T293 is pleased to present Sunbathing in the Shadow of the Volcano, the first solo show in Italy of Los Angeles-based artist Erica Mahinay.
Sunbathing in the Shadow of the Volcano extracts from traditional and familiar tropes of the nude, the still life, and the landscape in order to play with the complexities and absurdity of a contemporary human condition in which the options for reinventing the self are countless and accessible. Coming as a result of Erica Mahinay’s one-month residency at the gallery, the project explores what it is to be and to become, taking on longstanding questions about the meaning of life by scratching the surfaces that limit and shape our experience.
Blurring the boundaries between gesture and action, as well as between presence and absence, Mahinay sets an existential landscape within the gallery walls. In the series Thin Skins, she both questions and celebrates the possibility of contemporary painting practice. Translucent surfaces expose the structure of the stretcher bars, highlighting the thinness of surface and the tenuousness of illusion. Surface seduces and acts as a penetrable boundary. Painting becomes a visual notation on the cusp of articulation—just at the tip of the tongue.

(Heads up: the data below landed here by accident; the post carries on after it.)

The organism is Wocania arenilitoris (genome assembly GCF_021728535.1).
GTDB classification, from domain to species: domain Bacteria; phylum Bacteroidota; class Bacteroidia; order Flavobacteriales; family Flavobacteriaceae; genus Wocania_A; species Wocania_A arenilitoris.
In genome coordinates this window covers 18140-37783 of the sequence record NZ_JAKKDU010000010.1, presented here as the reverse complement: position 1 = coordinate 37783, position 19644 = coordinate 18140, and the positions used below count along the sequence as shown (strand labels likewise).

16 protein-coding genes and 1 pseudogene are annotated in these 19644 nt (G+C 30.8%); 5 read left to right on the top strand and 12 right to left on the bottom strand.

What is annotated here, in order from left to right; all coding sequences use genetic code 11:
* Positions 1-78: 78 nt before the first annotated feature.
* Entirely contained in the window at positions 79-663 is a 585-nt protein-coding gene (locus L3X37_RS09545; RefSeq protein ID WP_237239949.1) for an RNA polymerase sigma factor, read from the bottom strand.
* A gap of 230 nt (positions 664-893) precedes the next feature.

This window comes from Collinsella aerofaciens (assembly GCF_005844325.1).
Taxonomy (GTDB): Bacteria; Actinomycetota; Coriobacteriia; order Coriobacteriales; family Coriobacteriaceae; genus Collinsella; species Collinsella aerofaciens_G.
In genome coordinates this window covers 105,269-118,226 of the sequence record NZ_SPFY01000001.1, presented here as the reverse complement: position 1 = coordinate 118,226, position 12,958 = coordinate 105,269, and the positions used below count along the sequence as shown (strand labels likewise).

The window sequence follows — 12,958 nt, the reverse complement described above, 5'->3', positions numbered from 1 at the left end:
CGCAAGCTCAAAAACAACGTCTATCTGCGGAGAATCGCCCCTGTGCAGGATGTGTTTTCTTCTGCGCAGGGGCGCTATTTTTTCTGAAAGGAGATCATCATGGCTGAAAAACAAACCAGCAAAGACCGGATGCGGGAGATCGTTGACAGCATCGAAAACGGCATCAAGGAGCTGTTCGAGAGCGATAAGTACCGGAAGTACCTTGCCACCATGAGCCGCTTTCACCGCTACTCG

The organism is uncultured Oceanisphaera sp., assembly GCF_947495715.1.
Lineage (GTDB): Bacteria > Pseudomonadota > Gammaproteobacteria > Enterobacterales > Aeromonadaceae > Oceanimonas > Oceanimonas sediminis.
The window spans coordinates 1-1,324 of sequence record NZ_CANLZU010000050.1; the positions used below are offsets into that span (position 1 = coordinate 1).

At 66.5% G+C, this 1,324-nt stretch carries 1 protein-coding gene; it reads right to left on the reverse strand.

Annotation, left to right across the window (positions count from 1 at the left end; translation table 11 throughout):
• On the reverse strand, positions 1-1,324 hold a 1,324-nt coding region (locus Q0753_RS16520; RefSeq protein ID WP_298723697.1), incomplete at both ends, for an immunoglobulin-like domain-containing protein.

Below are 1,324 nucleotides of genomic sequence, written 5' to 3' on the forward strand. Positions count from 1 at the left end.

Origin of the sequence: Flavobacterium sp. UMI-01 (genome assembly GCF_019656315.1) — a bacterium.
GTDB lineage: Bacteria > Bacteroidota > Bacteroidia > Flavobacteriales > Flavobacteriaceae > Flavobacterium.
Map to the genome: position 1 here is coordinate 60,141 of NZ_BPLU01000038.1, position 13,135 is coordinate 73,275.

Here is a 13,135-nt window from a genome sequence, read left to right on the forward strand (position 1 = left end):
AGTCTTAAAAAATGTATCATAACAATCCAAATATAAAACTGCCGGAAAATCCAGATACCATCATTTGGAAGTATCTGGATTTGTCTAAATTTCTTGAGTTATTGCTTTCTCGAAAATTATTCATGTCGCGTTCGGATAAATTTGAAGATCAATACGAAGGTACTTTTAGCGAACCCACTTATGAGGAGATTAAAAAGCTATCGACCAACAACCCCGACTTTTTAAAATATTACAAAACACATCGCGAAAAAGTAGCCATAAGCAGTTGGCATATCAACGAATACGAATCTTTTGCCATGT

Not only surface, but also the weight of work is at play. In the series Sand Slumps, Erica Mahinay sidesteps the monumentality that usually informs our idea of sculpture, and employs gravity to dictate the object’s impermanent position. Placing cast resin fruits and silicon molds atop sand-filled forms, she updates the traditional vanitas arrangement and presents a morphed version of idealized, perfectly molded beauty.
Affected by the energy of the Neapoletanian environment, Erica Mahinay deploys volcanic sand as a means to recall a both disruptive and regenerating source. Used in both its absence and presence, the volcanic earth becomes either the mold used to cast the plaster form or the filling and body for Sand Slumps. In her plaster works, such as Golden Springs and Fountain of Youth, gold-leafed circular forms posit the possibility for a cyclical and mystically renewable resource, conveniently poured from a tap.
Pairing narcissism and hubris with vulnerability and desire, Sunbathing in the Shadow of the Volcano aims to manifest the paradoxical, natural tension that occurs in defining and redefining our selves. Enlisting constant reinvention, the failure and deflation of these efforts become exposed, and the project embodies the condition of the now in order to question the possibility for composing the future self.